10 Tips to Improve Sleep for New Moms
Sleep deprivation and motherhood don’t have to go hand-in-hand.
7. Outsource tasks.
If your baby takes a bottle, ask your partner to take on some of the
feedings. If you’re breastfeeding, says Park, “Consider pumping and giving
someone else a turn to feed.” Try to divide up all your household
responsibilities as best you can.
8. Keep your eye on the prize.
One day -- maybe tomorrow, maybe when your infant is 8 months -- she will
sleep through the night. And so will you. Some babies sleep through the night
earlier than others. If your baby is crying all night, talk to your
pediatrician as there may be a medical reason -- such as acid reflux or too
much gas -- that can be treated.
9. Don’t ignore the baby blues.
Sleep loss can lead to mood changes, and new moms are at risk for baby blues
or the more serious postpartum depression. “If you are experiencing some of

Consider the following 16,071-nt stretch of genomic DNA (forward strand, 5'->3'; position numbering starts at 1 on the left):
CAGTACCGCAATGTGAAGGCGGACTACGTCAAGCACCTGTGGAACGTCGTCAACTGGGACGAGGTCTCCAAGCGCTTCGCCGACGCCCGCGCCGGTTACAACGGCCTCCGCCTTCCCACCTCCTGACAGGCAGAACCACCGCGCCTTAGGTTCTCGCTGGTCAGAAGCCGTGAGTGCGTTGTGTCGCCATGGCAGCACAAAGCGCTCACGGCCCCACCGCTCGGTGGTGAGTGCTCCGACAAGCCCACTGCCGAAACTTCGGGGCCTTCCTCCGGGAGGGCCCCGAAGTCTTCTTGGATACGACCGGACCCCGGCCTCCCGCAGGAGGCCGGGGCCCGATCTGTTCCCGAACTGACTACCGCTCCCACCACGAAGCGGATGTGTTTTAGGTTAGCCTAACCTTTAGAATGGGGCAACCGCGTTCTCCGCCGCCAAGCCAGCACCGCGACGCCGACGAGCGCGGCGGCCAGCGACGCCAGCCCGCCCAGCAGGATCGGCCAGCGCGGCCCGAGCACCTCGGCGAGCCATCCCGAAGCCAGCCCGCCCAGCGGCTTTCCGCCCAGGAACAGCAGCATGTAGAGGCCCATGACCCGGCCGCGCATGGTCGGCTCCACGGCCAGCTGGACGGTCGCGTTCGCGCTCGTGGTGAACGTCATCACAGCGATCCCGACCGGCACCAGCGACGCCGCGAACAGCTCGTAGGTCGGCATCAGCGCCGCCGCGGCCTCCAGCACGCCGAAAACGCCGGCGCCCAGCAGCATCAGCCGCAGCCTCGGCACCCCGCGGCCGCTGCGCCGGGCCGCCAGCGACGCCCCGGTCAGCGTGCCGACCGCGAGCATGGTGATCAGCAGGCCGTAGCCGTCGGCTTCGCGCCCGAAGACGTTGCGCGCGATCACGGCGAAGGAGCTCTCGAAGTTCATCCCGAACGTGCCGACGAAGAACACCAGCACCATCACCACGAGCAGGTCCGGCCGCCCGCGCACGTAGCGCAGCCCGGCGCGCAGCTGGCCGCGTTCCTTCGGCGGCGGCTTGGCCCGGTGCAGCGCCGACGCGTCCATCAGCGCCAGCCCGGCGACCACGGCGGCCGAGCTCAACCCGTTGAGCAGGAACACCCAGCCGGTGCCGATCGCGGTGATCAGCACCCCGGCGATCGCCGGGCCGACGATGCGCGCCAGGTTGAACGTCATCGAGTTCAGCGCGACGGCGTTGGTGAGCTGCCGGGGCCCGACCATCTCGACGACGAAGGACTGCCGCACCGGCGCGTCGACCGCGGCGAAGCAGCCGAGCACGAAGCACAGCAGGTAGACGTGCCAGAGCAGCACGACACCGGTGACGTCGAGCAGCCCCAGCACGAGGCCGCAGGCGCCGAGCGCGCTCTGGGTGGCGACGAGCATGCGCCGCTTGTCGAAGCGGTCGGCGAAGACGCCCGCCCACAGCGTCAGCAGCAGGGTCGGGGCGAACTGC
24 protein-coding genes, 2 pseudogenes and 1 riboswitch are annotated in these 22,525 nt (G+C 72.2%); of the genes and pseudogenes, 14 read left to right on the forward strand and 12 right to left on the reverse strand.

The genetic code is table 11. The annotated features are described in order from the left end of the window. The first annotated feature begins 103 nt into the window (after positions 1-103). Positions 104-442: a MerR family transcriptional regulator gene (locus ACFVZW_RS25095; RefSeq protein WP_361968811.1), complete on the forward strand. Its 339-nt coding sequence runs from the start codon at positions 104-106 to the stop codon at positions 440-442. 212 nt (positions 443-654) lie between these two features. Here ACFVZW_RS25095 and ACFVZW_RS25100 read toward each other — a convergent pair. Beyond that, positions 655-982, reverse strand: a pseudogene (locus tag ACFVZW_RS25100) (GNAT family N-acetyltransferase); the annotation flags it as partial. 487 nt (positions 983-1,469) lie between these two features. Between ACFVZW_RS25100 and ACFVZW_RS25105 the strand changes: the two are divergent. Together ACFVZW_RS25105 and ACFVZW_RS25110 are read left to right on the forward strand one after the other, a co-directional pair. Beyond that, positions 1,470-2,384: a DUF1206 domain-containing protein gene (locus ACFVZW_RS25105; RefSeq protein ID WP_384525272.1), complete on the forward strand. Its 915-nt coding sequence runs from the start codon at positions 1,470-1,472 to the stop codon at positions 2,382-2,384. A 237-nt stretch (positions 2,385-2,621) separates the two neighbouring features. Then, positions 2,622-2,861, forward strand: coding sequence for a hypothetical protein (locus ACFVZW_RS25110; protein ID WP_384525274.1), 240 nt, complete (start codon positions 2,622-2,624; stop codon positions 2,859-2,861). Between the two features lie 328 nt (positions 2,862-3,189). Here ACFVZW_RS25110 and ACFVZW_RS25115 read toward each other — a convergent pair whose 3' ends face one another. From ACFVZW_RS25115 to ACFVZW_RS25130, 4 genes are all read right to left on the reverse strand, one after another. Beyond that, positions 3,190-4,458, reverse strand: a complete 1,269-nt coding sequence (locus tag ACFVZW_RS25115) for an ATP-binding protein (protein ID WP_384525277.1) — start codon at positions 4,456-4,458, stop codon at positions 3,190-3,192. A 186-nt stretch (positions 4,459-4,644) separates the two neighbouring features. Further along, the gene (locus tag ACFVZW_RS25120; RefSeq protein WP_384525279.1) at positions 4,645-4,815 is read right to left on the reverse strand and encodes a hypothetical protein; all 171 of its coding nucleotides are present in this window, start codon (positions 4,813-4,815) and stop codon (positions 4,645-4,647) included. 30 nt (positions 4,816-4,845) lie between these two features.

these symptoms, talk to your doctor to address them,” Park says. Mood changes
may be made worse by sleep deprivation.
10. Rule out underlying sleep disorders.
“Short naps should revive you somewhat, but if you don’t feel like they do,
see a professional as there may be an underlying sleep disorder that can be
treated,” Park says. Sleep disorders like sleep apnea -- pauses in breathing
while you sleep -- are very common among people who gain weight, and may
develop due to the weight gain of pregnancy. A sleep study, in which you are
monitored while asleep, can identify sleep apnea. Treatments are available.